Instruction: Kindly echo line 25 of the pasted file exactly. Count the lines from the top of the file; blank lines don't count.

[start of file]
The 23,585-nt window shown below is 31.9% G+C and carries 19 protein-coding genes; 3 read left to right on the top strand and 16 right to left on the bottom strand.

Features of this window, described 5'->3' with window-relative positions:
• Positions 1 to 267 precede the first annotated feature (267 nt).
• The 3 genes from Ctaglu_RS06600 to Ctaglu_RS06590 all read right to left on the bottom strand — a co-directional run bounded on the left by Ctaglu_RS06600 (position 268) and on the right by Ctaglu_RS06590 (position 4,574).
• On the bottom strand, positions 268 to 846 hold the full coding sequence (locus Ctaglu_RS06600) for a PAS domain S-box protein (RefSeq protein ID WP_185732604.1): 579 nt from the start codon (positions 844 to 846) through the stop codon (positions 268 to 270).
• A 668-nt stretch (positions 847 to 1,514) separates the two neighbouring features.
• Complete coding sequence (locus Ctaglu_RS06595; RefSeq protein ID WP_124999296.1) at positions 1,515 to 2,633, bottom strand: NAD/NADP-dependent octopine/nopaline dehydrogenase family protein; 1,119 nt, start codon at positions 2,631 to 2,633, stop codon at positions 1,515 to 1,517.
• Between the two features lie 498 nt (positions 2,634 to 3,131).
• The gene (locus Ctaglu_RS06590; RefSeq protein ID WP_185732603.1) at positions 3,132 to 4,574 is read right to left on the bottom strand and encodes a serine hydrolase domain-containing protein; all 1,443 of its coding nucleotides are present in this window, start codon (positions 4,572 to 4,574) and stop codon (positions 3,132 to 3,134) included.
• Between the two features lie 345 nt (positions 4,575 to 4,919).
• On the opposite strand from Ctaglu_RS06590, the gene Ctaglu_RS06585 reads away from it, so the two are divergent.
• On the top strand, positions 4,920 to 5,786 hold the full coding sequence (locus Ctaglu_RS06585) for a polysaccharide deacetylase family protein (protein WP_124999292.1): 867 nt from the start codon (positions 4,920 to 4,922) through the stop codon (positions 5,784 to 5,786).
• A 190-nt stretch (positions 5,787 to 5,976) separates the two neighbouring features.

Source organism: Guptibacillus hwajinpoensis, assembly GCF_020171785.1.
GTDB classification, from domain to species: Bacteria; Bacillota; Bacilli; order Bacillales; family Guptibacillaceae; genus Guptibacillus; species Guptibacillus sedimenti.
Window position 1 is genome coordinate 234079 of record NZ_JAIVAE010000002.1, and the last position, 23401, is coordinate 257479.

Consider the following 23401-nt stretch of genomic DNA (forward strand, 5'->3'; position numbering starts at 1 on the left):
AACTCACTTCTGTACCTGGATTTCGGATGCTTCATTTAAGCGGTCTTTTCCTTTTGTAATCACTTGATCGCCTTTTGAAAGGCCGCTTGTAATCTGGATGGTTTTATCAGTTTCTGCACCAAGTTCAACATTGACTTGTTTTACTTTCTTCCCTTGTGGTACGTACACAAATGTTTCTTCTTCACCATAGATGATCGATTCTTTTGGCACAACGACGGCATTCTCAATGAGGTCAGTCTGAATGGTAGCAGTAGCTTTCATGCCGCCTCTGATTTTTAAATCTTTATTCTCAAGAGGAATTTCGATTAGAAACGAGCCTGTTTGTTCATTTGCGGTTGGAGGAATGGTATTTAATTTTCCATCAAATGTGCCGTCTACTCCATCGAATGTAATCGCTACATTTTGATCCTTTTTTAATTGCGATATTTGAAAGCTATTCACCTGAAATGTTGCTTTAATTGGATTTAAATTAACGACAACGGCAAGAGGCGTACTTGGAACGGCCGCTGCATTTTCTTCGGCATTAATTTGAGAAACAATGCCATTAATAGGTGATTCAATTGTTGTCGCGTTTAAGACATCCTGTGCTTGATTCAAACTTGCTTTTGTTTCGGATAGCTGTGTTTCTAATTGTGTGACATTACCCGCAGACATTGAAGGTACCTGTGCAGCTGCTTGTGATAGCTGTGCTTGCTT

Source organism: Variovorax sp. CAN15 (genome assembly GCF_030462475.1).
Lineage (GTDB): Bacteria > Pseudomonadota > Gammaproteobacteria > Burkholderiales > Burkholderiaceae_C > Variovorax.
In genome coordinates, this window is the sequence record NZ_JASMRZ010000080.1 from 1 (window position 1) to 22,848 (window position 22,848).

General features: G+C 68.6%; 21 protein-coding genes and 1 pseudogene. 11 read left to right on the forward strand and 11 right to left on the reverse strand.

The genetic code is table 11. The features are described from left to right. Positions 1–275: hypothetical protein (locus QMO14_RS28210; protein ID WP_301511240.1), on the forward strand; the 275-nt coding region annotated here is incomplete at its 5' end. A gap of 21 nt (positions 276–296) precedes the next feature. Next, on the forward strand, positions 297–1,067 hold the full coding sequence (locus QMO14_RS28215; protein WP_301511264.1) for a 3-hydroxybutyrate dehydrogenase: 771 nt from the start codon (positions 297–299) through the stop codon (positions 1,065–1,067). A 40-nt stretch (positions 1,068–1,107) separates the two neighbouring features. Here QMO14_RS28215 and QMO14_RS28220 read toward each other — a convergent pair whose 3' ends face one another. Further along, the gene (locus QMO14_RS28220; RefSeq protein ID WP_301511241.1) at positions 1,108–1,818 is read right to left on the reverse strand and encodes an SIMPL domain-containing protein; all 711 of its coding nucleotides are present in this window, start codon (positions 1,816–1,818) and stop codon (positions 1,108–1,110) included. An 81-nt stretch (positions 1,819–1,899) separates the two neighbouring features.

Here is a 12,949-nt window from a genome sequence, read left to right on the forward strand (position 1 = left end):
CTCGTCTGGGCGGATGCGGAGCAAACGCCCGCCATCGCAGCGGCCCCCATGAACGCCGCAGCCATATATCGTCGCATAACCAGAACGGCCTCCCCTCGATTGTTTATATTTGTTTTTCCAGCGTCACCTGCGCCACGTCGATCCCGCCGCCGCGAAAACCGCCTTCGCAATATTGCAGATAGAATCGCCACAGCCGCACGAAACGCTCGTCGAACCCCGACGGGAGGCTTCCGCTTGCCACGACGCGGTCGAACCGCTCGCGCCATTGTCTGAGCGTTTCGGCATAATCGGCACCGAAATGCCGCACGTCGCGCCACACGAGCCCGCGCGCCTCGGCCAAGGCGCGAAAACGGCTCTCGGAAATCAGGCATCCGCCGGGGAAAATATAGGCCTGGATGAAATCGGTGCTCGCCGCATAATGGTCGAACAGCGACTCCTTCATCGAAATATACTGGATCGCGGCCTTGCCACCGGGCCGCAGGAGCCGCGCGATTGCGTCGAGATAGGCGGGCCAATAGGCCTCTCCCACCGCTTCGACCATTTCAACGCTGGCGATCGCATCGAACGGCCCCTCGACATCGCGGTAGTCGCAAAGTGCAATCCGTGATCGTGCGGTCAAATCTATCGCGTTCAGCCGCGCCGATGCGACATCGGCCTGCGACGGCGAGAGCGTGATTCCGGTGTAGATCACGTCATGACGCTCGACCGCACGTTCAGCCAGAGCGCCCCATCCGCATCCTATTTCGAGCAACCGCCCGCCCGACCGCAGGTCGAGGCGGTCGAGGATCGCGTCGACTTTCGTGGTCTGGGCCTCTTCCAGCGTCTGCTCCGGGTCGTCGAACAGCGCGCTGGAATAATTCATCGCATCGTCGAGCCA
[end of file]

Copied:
CTCGTCTGGGCGGATGCGGAGCAAACGCCCGCCATCGCAGCGGCCCCCATGAACGCCGCAGCCATATATCGTCGCATAACCAGAACGGCCTCCCCTCGATTGTTTATATTTGTTTTTCCAGCGTCACCTGCGCCACGTCGATCCCGCCGCCGCGAAAACCGCCTTCGCAATATTGCAGATAGAATCGCCACAGCCGCACGAAACGCTCGTCGAACCCCGACGGGAGGCTTCCGCTTGCCACGACGCGGTCGAACCGCTCGCGCCATTGTCTGAGCGTTTCGGCATAATCGGCACCGAAATGCCGCACGTCGCGCCACACGAGCCCGCGCGCCTCGGCCAAGGCGCGAAAACGGCTCTCGGAAATCAGGCATCCGCCGGGGAAAATATAGGCCTGGATGAAATCGGTGCTCGCCGCATAATGGTCGAACAGCGACTCCTTCATCGAAATATACTGGATCGCGGCCTTGCCACCGGGCCGCAGGAGCCGCGCGATTGCGTCGAGATAGGCGGGCCAATAGGCCTCTCCCACCGCTTCGACCATTTCAACGCTGGCGATCGCATCGAACGGCCCCTCGACATCGCGGTAGTCGCAAAGTGCAATCCGTGATCGTGCGGTCAAATCTATCGCGTTCAGCCGCGCCGATGCGACATCGGCCTGCGACGGCGAGAGCGTGATTCCGGTGTAGATCACGTCATGACGCTCGACCGCACGTTCAGCCAGAGCGCCCCATCCGCATCCTATTTCGAGCAACCGCCCGCCCGACCGCAGGTCGAGGCGGTCGAGGATCGCGTCGACTTTCGTGGTCTGGGCCTCTTCCAGCGTCTGCTCCGGGTCGTCGAACAGCGCGCTGGAATAATTCATCGCATCGTCGAGCCA